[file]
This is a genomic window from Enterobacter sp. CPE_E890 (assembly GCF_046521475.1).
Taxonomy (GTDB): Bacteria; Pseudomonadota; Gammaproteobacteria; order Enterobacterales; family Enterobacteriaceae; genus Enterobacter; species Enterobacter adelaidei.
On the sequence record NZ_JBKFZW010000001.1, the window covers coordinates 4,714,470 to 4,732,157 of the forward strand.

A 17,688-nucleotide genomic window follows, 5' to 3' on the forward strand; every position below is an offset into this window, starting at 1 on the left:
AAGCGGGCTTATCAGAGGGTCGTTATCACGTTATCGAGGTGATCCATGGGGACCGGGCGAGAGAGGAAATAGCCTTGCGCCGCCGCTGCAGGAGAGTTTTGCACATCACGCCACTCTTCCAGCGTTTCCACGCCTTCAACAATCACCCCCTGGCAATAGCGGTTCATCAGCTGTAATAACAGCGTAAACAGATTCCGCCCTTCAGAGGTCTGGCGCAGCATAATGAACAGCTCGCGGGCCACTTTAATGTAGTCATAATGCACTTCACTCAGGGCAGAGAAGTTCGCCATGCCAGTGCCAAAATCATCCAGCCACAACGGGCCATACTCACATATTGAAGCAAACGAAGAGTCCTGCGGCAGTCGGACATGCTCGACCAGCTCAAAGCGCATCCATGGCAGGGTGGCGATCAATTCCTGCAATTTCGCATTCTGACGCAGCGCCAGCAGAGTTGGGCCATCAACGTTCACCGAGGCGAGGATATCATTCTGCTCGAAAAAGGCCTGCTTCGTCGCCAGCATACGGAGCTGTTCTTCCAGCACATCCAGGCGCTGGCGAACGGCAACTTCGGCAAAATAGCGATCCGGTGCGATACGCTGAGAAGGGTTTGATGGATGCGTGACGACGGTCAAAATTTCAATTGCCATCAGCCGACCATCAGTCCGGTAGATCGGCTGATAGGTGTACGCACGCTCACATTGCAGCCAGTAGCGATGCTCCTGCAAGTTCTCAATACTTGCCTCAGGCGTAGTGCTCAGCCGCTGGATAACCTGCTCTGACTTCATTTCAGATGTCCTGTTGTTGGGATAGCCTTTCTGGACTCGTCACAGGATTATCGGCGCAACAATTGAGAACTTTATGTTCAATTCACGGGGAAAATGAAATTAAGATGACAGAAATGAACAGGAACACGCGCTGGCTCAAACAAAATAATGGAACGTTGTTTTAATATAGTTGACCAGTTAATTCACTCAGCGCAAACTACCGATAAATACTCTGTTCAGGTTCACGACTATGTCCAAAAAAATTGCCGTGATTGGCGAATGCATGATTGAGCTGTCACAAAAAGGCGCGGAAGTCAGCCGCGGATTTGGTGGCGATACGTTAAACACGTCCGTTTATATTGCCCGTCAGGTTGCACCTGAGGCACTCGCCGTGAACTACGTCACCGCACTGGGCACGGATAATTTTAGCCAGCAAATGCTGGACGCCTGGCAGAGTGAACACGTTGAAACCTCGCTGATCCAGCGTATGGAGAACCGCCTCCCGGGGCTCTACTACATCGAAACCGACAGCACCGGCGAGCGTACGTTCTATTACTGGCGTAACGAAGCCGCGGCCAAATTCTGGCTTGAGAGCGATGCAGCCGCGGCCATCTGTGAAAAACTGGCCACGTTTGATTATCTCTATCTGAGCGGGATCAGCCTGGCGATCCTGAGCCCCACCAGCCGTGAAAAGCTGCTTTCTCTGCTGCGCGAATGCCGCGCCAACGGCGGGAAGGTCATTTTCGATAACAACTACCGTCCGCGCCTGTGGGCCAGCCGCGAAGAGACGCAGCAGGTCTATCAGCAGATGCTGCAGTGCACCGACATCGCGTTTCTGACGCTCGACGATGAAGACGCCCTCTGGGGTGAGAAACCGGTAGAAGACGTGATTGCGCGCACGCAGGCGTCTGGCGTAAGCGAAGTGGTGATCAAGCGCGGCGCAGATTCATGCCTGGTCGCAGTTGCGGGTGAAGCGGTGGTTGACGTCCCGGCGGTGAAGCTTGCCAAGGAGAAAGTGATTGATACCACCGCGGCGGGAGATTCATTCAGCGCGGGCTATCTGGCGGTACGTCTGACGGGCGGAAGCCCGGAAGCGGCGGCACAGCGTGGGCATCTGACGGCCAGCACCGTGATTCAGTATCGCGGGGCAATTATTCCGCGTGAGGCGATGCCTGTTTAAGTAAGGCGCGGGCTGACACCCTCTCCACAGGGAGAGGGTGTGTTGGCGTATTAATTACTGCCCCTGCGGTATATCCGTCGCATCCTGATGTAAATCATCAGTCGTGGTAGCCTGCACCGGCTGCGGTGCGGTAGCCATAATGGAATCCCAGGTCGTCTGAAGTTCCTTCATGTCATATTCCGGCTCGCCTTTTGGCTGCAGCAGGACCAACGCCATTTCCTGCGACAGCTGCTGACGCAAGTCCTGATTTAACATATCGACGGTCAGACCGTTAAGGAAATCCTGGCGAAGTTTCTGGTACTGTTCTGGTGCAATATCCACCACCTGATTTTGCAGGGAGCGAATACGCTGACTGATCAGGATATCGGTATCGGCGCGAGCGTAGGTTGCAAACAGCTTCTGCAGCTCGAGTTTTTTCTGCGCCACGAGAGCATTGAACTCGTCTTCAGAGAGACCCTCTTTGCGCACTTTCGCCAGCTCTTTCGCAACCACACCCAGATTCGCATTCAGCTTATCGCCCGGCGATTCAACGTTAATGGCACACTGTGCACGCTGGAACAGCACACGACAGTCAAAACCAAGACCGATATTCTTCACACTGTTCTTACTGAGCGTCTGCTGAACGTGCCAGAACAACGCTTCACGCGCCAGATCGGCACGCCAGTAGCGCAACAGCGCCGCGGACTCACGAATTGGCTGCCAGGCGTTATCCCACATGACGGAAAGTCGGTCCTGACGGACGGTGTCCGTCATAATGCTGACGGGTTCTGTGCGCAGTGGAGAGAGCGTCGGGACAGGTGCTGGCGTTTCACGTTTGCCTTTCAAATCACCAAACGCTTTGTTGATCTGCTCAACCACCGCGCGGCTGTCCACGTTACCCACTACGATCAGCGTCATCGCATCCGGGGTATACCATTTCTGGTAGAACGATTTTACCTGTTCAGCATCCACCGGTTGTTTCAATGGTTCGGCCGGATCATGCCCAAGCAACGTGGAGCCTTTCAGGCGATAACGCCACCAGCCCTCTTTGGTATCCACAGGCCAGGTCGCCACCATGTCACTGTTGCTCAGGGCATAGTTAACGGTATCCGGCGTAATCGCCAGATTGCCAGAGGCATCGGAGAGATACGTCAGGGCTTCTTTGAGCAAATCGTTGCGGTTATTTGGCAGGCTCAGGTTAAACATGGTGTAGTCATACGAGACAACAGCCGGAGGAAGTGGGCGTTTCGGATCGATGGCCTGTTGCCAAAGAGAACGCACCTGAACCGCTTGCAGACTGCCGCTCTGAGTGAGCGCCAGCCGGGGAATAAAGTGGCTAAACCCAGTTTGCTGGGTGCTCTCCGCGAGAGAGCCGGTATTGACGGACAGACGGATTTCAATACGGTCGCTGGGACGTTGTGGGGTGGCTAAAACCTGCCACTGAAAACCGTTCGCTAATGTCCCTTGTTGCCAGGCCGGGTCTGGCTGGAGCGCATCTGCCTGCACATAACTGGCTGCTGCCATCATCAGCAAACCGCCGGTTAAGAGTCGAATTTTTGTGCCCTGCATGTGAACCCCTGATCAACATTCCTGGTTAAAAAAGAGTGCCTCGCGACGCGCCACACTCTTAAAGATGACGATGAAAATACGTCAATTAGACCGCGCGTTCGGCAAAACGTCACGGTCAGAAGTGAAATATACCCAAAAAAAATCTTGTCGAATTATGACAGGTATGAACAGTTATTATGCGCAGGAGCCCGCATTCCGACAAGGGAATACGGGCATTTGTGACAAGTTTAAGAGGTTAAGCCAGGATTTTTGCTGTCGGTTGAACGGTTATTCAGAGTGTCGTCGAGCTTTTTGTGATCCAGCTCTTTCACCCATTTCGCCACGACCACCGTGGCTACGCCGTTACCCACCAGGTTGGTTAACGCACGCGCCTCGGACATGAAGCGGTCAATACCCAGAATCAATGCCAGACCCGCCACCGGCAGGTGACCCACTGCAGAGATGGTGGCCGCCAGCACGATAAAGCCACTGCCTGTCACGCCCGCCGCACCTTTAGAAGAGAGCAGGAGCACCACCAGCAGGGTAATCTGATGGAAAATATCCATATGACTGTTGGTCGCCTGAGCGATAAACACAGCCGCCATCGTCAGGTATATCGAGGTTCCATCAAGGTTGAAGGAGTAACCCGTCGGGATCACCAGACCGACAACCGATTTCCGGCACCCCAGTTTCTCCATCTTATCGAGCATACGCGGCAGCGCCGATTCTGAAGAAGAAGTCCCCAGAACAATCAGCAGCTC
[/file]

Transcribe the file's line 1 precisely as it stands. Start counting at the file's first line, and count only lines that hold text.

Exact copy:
This is a genomic window from Enterobacter sp. CPE_E890 (assembly GCF_046521475.1).